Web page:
The Frankenstein Hillside of Woods Run

Hillside with embedded bricks and cinderblocks, Pittsburgh, PA

The Frankenstein hillside of Woods Run (detail)

This is about as Pittsburgh as it gets. A steep, nearly vertical, hillside forms a natural boundary between two distinct neighborhoods–Brighton Heights up above and Woods Run down below. Hillside erosion (or the threat thereof) has forced the hand of…someone (the city? industry? private property owners?) to infill cracks and fissures in the bare rock, but they’ve done it in the cheapest, most ramshackle way possible. It’s kind of like creating the goofy colored belt system instead of actually building any new highways–but to solve erosion issues instead of…directional? [The belts certainly do nothing for traffic.] In both cases, The Orbit applauds this philosophy of low-tech, minimally-destructive, infrastructure recycling.

Hillside with embedded bricks and cinderblocks, Pittsburgh, PA

Even with the bright morning sun shining on them, it’s a little hard to see what’s going on in these photos. The hill probably reaches fifty or sixty feet above street level at its highest and there are at least a handful of houses that back right up near the top edge. At the base is vacant land (today), but likely held row houses, retail, or small industry buildings back in the day.

Irregularly set into the rock face are a mortared collection of various masonry materials–bricks of all shapes, sizes, and colors, as well as cinderblocks, paving stones, and poured concrete. The overall effect is as if some bygone cheapskate public works director gave the order to “just fill the cracks with whatever you have laying around.”

Hillside with embedded bricks and cinderblocks, Pittsburgh, PA

The combination is beautiful, weird, and, yes, looks like the work of a mad scientist, or maybe a mad civil engineer. There’s the very awkward collision of nature and technology–like a brick and stone cyborg, only this one wants to keep loose rock from falling on you instead of hunting you down for crimes you’ll inevitably commit in the future. The spare parts and junk shop chic is something any crazy inventor with a bricklaying hobby would be proud of. The hill’s vertical face is rendered in wonderful 3-D, at points both smooth and jagged, metric and chock-a-block–it gives the whole enterprise this incredible depth and texture. Seeing these on a clear day, in the A.M. (when the eastern sun lights them up), will match any gallery experience. We guarantee it, just like Dr. Frankenstein did.

Hillside with embedded bricks and cinderblocks, Pittsburgh, PA

Getting there: The Frankenstein hillside runs along the dog-legged stretch of Woods Run Ave. between Eckert St. and McClure, right across the street from Mr. Jack’s Neighborhood Bar (“No guns. No knives.”)–just look up. Cyclists will be well aware of this particular patch of road as it’s the primary route from the very end of the river bike trail by the old jail to points west and north.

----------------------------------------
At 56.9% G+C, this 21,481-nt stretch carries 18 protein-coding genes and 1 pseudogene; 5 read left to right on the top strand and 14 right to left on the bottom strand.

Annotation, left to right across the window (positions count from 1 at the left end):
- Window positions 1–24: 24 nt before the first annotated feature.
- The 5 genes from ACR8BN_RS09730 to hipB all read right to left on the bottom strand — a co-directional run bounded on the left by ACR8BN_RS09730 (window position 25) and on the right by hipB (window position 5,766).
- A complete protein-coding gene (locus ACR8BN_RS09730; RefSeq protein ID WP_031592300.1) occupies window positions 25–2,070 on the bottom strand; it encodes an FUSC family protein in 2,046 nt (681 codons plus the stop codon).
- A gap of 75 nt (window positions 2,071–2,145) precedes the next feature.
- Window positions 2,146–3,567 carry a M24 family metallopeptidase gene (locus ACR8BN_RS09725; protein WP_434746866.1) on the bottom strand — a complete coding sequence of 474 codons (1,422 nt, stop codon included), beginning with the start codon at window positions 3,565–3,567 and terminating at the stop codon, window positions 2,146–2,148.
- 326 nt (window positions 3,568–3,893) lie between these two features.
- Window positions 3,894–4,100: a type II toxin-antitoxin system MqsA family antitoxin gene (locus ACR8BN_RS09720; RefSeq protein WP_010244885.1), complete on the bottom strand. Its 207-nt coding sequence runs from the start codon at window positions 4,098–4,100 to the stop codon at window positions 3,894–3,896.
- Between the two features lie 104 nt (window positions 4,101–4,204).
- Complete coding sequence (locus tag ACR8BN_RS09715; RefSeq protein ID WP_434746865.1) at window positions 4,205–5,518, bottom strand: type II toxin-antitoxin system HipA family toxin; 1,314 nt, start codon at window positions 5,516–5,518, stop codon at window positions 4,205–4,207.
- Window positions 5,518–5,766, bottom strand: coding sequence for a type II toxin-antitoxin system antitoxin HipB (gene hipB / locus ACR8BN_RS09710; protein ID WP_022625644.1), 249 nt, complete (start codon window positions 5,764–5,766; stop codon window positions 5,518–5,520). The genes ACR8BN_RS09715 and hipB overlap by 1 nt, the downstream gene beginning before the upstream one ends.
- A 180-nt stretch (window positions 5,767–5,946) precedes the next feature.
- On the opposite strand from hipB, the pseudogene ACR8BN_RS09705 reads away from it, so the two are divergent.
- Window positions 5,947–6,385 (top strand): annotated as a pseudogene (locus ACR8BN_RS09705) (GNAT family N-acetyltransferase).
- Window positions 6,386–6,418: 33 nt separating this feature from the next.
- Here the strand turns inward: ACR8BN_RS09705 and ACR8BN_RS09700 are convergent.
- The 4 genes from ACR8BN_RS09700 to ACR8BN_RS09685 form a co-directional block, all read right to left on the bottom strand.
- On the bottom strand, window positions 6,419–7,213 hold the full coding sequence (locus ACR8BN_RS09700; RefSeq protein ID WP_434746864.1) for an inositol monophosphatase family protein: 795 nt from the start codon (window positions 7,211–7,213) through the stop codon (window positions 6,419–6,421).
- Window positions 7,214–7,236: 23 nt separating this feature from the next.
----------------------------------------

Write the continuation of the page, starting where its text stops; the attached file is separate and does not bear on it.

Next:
Ghost House: Brighton Heights II, The Redemption

ghost house in Pittsburgh, PA

Ghost house: Antrim Street, Brighton Heights

According to one old saw, it takes a lot to laugh, and it takes a train to cry. And let me tell you something: it takes missing a broad-daylight ghost house to bring this blogger to his knees; begging forgiveness from you, dear reader. Mom: you deserve better.

Back in April, we ran our first ghost house story on a particular gem we found climbing the steep McClure Avenue hill from the Woods Run neighborhood to Brighton Heights. Maybe if we’d stopped whining about having to bicycle uphill long enough to look around, we’d have seen the yin to that house’s yang literally right around the corner.

Returning to that same beat this summer we were greeted by this visage on Antrim Street. The outline a classic Pittsburgh two-story, four-room frame with an almost-exact match rear porch/addition glommed onto the back. This one features the added mystery of a second-floor section above the back porch that appears in white paint. What is that? It looks like an addition on top of the sloped porch roof, but that seems nutty. You got me.

Fitzgerald famously said that there are no second acts in American lives, but he had less to say about make-goods from unreliable bloggers. Let’s make this thing right. We got back there; we realized the error in our ways; now let the record be set. I know we can never hope to fully repair the trust we’ve lost in this failure of reporting, but we can try. To you, Antrim Street ghost house, hopefully we’re square.

ghost house in Pittsburgh, PA

Ghost House: Brighton Heights

"Ghost house"--impression of one razed house against another still standing

Ghost house: Brighton Heights

You don’t see one of these every day–that is, unless you regularly find yourself traveling the back way from Woods Run up to Brighton Heights.  I was all the way down in my low gear huffing and puffing up that hill and believe you me I thought twice about giving up the small amount of inertia I had to stop for a photo, but there was really no decision.  This is the kind of hardship we dedicated bloggers/ghost house haunters live for.

‘Scuse me while I catch my breath, even the memory is exhausting…OK, I’m good.  Where was I?  Oh, yeah: there I was, face-to-tar shingle and clapboard with the big one!  This amateur archeologist had everything he needed but the platte maps.  Such a perfect specimen!  One tiny house perfectly imprinted on the neighbor’s only slightly larger simple frame home, complete with front and rear porches, slanted roof, and exposed foundation.

I don’t know what happened to that little guy, but I’m sure glad it (literally) left a mark to tell us where it was and give us a hint at what it was all about.